And what do you find after doing all this?
Caterpillar – who happens to be a very likely suspect of benefiting from Congress’ next $ 1,000 billion (or is it $ 4.5 trillion?) Infrastructure plan.
You see, with its price-to-earnings ratio of just 26.3, Caterpillar costs about 25% less than the average S&P 500 stock. (It’s even cheaper when priced on free cash flow, by the way – only 20.8 times). Meanwhile, analysts polled by S&P Global Market Intelligence estimate that Caterpillar is expected to increase profits by 25% per year over the next five years as the global economy recovers and money begins to flow in the Great Reconstruction. American infrastructure. As Caterpillar is one of the country’s leading construction equipment manufacturers, that sounds like a solid growth thesis to me.
And on top of all of the above, Caterpillar shares pay a 2.1% dividend to its shareholders. Modest in absolute terms, it is nonetheless a dividend yield that is 50% more generous than the average dividend payout of 1.4% on the S&P 500 – and much better than the 0% yield you will get from the S&P 500. Most technology stocks.
An engine manufacturer for the transport of tomorrow
Rich Duprey (Cummins): Engine maker Cummins failed to keep up with the gains made by the Broad Market Index over the summer, so even though stocks are up 5% since the start of the year, its stock is lower than the 20% rise of the S&P 500.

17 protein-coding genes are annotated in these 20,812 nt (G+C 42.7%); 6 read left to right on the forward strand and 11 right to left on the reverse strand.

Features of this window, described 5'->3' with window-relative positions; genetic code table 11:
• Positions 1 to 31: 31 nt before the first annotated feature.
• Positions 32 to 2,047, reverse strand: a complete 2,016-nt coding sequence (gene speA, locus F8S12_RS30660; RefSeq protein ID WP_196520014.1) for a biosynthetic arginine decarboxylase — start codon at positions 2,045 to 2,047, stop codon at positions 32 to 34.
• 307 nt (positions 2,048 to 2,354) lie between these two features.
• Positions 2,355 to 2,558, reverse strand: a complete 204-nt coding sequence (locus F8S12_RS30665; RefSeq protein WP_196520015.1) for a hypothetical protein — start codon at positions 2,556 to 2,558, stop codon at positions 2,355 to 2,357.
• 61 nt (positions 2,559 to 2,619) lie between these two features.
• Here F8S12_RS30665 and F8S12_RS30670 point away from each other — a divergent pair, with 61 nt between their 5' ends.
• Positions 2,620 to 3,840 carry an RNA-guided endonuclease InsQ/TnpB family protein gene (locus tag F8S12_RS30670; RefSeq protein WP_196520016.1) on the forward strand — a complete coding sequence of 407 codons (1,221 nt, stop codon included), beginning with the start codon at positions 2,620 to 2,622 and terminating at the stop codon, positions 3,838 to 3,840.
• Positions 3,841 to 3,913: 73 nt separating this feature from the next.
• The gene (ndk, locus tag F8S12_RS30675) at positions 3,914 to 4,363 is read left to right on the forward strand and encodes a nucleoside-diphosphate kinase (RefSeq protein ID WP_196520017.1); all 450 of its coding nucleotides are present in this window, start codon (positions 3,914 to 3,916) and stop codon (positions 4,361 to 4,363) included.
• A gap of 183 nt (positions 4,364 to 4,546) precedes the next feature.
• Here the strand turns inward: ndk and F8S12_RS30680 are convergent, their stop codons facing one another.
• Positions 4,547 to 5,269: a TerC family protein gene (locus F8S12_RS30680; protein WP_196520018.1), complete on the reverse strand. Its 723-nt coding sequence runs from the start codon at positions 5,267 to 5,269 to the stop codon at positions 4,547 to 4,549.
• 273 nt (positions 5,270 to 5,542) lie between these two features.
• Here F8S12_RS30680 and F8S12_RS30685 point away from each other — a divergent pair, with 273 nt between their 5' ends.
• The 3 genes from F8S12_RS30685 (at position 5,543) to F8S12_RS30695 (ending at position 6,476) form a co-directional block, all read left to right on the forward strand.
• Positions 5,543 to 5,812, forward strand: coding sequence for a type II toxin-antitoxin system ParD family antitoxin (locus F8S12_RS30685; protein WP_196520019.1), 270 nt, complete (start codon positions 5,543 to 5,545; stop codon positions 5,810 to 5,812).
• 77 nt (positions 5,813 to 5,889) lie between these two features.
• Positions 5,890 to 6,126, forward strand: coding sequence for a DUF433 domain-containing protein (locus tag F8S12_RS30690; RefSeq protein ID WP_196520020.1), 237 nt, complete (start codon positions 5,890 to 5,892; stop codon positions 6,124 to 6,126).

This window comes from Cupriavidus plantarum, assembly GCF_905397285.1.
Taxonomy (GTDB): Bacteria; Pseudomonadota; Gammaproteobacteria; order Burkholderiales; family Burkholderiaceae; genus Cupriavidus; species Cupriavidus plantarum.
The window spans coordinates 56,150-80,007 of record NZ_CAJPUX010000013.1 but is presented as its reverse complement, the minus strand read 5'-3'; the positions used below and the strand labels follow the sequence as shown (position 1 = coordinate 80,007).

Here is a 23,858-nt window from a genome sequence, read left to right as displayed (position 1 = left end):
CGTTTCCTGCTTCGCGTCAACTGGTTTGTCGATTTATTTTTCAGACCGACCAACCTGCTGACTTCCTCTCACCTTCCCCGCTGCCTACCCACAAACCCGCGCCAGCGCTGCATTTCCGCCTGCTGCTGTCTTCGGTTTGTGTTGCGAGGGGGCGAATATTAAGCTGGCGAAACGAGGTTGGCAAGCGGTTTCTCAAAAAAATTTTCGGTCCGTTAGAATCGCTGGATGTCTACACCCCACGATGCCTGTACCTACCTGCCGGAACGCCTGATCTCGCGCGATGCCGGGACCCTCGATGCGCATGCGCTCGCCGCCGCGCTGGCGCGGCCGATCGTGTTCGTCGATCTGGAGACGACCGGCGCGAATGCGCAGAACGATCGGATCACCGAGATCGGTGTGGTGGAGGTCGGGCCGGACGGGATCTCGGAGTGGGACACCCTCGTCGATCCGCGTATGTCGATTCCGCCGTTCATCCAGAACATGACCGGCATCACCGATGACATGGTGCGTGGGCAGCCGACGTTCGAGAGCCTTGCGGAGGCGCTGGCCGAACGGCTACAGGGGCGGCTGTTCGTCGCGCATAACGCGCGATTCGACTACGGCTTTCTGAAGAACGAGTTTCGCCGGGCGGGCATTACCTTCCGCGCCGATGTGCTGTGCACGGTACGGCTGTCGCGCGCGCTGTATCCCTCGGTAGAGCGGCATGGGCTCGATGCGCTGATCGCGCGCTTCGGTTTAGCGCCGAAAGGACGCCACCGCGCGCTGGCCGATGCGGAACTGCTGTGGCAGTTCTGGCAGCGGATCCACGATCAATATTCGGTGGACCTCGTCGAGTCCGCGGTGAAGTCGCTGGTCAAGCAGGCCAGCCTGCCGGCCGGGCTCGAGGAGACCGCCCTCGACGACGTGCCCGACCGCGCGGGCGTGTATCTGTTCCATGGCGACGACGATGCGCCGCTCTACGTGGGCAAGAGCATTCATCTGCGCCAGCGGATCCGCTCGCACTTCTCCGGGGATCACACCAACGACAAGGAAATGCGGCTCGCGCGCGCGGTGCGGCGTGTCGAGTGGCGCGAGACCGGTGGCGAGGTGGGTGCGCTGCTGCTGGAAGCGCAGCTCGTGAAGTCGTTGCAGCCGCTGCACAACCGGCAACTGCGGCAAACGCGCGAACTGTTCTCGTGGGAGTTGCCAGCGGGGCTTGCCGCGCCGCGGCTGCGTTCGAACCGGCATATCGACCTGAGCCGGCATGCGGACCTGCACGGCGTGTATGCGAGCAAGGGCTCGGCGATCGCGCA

Much of the concern surrounding Cummins has been the computer chip shortage that has plagued much of the auto industry. Although Cummins engines primarily help drive heavy trucks, not cars, they do provide Stellantis Motor vans as well as those for light commercial vehicles in several foreign markets.
The pandemic crushed Cummins’ business last year and as it begins to revive its growth engine, COVID-19 variants, supply chain delays and chip shortages continue to weigh on its performance. .
Still, second-quarter revenue jumped 59% to $ 6.1 billion as the North American market came back to life with a 75% year-over-year gain. Chairman and CEO Tom Linebarger told investors: “Strong demand in many of our key markets has resulted in continued sales growth in the second quarter, particularly in North America, and has resulted in strong profitability,” emphasizing the $ 600 million in net profit by generally accepted estimates. Cummins accounting principles (GAAP) generated during the period.
Yet far more than your regular diesel truck engines, Cummins has become a leader in hydrogen fuel cell technology, and has recently partnered with the oil giant. Chevron develop low carbon fuel cell infrastructure for vehicles and industry. They will explore how to implement hydrogen capabilities at the oil giant’s facilities, and Cummins said it is also exploring the development of an internal combustion engine powered by hydrogen.
In the same vein, Cummins is building an electrolyzer plant in Spain to produce hydrogen and is helping French rail manufacturer Alstom expand its Coradia iLint fuel cell passenger train to hydrogen in Poland.
At just 12 times earnings estimates, Cummins is trading at a fraction of what its long-term earnings growth rate is expected to and at 17 times the free cash flow it produces. The pandemic will pass, supply lines will straighten out, and the chip shortage will eventually go away, leaving Cummins on the path to greater growth.
This article represents the opinion of the author, who may disagree with the “official” recommendation position of a premium Motley Fool consulting service. We are heterogeneous! Challenging an investment thesis – even one of our own – helps us all to think critically about investing and make decisions that help us become smarter, happier, and richer.